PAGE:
Fog on Uffington

Out for a walk this afternoon round the hillfort and white horse at Uffington, foggy and cold with frost patches remaining in areas of shadow and some lovely light. Despite the apparent archaeological evidence, I still find it difficult to imagine this outline of a horse to have been maintained up there since before 500BC. Yet everything about … Continue reading Fog on Uffington

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Dunelm House

I was in Durham yesterday. This is Dunelm House, a student union building (1965), reached by a concrete footbridge opened two years before. It’s a lovely, delicate thing that drapes over the cliff down to the river Weir like a rug on the back of a chair. And it’s crumbling. Karen Bradley, Secretary of State for Culture, … Continue reading Dunelm House

Paul Nash at Tate: archaeology and trauma

I went to see the Tate Gallery’s previous big show in London about Paul Nash in 1975, with my friend Diana Hale, then a student at Goldsmiths College, who died in November. Nash, along with an ever-growing club of artist and writers, stayed with me ever since. At first it was his landscapes. Working and … Continue reading Paul Nash at Tate: archaeology and trauma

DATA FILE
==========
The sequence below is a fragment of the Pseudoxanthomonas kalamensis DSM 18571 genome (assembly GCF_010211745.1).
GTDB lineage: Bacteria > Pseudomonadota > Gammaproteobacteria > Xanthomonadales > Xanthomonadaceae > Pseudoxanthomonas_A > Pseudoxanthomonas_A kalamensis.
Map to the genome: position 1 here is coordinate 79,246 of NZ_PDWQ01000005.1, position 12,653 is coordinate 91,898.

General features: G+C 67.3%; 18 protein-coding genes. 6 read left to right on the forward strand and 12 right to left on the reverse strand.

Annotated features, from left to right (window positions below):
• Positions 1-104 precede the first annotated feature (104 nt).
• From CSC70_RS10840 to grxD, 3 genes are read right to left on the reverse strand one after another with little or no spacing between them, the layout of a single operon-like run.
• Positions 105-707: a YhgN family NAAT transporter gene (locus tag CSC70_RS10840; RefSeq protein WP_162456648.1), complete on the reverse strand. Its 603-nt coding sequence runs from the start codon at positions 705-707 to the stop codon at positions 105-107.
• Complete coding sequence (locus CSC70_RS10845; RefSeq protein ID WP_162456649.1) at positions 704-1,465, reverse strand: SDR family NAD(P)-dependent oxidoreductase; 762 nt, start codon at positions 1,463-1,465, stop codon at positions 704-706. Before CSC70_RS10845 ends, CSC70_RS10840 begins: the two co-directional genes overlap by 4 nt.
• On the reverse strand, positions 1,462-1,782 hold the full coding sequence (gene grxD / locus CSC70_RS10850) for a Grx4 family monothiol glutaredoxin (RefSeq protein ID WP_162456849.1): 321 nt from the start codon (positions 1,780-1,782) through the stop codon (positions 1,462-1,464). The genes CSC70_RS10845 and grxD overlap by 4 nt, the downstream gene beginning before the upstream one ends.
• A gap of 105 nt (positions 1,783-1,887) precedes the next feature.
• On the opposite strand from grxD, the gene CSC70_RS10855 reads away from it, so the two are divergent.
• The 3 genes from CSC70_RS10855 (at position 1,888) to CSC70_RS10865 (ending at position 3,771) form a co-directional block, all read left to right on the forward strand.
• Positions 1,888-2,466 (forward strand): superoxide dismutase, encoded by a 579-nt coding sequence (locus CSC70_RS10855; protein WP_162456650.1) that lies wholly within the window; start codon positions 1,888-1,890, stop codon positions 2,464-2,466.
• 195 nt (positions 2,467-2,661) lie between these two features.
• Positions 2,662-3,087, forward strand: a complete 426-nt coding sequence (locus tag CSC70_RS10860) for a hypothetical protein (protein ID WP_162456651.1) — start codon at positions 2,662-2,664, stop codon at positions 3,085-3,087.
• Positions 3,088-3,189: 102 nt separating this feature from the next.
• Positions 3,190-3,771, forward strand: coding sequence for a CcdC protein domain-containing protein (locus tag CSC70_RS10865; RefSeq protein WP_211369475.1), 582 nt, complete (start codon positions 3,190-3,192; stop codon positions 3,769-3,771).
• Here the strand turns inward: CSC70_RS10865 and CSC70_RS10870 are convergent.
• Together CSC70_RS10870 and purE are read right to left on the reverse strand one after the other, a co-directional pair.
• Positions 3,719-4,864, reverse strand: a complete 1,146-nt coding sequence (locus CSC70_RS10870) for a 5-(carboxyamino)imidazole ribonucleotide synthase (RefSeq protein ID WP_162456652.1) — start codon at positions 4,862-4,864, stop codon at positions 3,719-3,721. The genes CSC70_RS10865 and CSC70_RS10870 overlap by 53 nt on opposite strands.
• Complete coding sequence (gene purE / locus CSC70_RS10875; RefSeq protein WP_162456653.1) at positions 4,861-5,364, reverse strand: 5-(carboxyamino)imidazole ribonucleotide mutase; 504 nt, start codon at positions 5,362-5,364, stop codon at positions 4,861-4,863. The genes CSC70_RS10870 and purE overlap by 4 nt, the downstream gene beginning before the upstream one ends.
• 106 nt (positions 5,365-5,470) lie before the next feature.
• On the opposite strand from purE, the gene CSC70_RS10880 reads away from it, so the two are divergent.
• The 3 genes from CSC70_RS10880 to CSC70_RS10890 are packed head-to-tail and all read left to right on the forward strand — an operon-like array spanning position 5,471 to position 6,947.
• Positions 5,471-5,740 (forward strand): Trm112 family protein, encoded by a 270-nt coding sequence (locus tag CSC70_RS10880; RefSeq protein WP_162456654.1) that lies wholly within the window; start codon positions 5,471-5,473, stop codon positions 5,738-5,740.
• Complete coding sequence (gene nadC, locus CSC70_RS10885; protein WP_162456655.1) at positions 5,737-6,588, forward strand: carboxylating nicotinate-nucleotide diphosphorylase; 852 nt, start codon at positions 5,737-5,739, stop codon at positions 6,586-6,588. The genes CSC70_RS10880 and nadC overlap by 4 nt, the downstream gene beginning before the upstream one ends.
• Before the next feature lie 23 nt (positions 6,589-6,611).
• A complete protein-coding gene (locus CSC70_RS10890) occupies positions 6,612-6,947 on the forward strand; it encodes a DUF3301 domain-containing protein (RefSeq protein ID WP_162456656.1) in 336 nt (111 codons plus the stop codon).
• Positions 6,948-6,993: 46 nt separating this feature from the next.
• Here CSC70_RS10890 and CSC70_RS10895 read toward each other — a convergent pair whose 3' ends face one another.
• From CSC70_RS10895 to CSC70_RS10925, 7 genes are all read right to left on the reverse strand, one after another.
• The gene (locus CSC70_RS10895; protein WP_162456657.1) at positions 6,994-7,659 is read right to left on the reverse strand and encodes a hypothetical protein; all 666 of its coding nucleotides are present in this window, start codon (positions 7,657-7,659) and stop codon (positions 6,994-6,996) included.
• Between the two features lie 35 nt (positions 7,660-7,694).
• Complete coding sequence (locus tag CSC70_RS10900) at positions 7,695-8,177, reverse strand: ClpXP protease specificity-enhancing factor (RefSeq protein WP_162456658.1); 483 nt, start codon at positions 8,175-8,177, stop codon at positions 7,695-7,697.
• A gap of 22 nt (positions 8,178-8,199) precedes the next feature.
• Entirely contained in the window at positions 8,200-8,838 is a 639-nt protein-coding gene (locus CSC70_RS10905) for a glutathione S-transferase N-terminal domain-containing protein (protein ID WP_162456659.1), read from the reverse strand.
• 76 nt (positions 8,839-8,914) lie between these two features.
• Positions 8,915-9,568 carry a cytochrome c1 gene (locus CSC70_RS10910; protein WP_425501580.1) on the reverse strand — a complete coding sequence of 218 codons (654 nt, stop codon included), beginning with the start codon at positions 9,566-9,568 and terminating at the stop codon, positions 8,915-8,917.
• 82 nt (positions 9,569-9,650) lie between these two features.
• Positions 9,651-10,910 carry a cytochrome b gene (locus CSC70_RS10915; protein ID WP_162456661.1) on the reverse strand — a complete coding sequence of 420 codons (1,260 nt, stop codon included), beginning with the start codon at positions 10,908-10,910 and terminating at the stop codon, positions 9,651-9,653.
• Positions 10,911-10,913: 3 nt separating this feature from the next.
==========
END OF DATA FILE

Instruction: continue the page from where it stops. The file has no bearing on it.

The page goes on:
A new British Archaeology – and another 151 editions

The new British Archaeology has a great mix of stuff, with its usual features, reviews, news, the interview (Taryn Nixon), Bill Tidy’s cartoon and so on. And we have a new column, from the great archaeological photographer, Mick Sharp, who will be writing in every edition about visiting sites with his cameras. I’m really proud of … Continue reading A new British Archaeology – and another 151 editions